The hospitality industry is one of the largest industries in the world. It’s also an intensive business, switched on 24 hours a day, seven days a week and 365 days a year. This intensity is emphasized as brands, hotel owners and managers continually work to meet, react to and exceed constantly-changing consumer expectations. One force […]
There are a number of approaches to introducing sustainable practices – you can launch a big initiative with a big cash initiative or you can take the approach of the Hyatt Regency McCormick Place: do a lot of the little things that add up to one big green initiative.
The Hyatt, which is part of the giant McCormick Place complex, has achieved amazing results. For example, last year it recycled more than 116 tons of waste. In the same year, composition initiatives using heat and bacteria decomposed more than 110 tons of waste food. These results have been complemented by a reduction in electricity consumption by 12.7 percent over one year, and water consumption by more than 24 percent. Initiatives that have led to these reductions include the outsourcing of laundry, an upgrade of lighting systems, and a campaign called “When Not in Use, Turn Off the Juice”. These initiatives are reinforced by employee training and awareness days.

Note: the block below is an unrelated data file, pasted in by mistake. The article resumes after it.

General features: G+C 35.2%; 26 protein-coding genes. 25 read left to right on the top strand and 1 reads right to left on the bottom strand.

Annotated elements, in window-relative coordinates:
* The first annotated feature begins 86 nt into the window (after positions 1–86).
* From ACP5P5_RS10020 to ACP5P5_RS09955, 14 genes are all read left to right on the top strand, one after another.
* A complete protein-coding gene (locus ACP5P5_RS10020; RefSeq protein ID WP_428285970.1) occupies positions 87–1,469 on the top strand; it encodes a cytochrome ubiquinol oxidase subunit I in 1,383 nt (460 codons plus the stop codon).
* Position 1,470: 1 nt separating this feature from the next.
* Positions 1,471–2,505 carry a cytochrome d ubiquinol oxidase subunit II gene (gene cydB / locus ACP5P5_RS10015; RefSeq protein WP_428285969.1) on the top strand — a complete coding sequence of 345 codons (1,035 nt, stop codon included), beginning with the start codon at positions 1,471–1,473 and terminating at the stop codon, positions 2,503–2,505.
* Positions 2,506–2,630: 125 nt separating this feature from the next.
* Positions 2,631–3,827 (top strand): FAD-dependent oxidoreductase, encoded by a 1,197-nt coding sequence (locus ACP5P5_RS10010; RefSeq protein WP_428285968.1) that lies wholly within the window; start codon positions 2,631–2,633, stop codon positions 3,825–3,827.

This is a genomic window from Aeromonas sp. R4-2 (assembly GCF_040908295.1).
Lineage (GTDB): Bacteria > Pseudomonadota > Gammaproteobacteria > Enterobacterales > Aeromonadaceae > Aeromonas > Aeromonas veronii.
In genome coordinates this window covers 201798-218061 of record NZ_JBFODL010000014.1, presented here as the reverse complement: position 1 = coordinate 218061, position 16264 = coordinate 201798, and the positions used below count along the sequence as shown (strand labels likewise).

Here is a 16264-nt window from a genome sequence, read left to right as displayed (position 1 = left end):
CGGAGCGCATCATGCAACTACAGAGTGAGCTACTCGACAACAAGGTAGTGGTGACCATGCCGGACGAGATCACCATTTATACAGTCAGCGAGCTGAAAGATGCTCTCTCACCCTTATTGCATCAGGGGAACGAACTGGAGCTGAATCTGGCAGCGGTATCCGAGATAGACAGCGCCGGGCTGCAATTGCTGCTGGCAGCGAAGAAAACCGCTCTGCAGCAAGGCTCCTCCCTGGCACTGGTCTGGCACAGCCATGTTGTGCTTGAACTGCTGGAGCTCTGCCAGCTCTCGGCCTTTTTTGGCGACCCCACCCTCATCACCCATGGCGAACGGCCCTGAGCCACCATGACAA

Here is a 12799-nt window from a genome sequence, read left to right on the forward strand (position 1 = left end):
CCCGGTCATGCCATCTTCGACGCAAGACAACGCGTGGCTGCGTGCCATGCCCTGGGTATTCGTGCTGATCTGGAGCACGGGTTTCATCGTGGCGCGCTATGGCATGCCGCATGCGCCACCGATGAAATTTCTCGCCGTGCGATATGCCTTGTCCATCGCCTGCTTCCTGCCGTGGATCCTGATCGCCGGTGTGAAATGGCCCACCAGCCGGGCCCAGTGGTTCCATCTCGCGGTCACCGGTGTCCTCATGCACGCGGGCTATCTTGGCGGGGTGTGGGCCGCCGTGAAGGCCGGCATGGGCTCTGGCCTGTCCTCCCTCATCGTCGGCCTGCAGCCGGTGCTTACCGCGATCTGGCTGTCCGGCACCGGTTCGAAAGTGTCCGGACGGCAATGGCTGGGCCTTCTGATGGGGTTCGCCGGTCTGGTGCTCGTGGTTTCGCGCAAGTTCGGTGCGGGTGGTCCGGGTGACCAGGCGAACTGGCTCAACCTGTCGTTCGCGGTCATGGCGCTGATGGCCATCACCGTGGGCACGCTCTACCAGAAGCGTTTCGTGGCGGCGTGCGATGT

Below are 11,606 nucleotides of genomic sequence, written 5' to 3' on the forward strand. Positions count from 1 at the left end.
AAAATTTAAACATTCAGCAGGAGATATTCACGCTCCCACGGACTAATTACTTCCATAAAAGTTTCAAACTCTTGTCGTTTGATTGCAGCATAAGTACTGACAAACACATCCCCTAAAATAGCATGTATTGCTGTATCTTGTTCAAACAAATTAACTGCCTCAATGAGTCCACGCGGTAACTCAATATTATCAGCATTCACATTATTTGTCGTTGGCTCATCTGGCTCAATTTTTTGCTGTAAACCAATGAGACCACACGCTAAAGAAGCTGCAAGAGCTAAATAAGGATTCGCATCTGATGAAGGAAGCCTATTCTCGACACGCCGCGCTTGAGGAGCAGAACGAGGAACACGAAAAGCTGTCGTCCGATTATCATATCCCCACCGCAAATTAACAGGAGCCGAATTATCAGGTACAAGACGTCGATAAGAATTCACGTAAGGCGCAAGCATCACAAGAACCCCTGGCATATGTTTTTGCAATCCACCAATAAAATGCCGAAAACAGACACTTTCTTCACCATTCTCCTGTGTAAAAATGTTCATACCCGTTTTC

In the kitchen cooking oil is recycled and reused, and there are future plans for biofuel. And there’s plenty of recycling – The Hyatt Regency recycles an amazing range of materials from the obvious: newspaper, cardboard, glass and plastic, to construction waste, batteries, electronic items – an initiative that is close to our heart since we launched our television recycling program . Containers are across the hotel and there are in-room facilities to encourage guests to recycle their belongings.
The hotel not only has its own grassroots approach but participates in its parent’s program: Hyatt Hotels & Resorts ‘Meet and Be Green’.
This is a great example of sustainability initiatives can permeate an entire hotel – across all functions and all stakeholders and with successful buy-in from guests, buyers, planners, housekeeping, management, and other all employees.
It’s also a great example of how people and process can be used with technology to really ensure big results – no matter how small each individual initiative.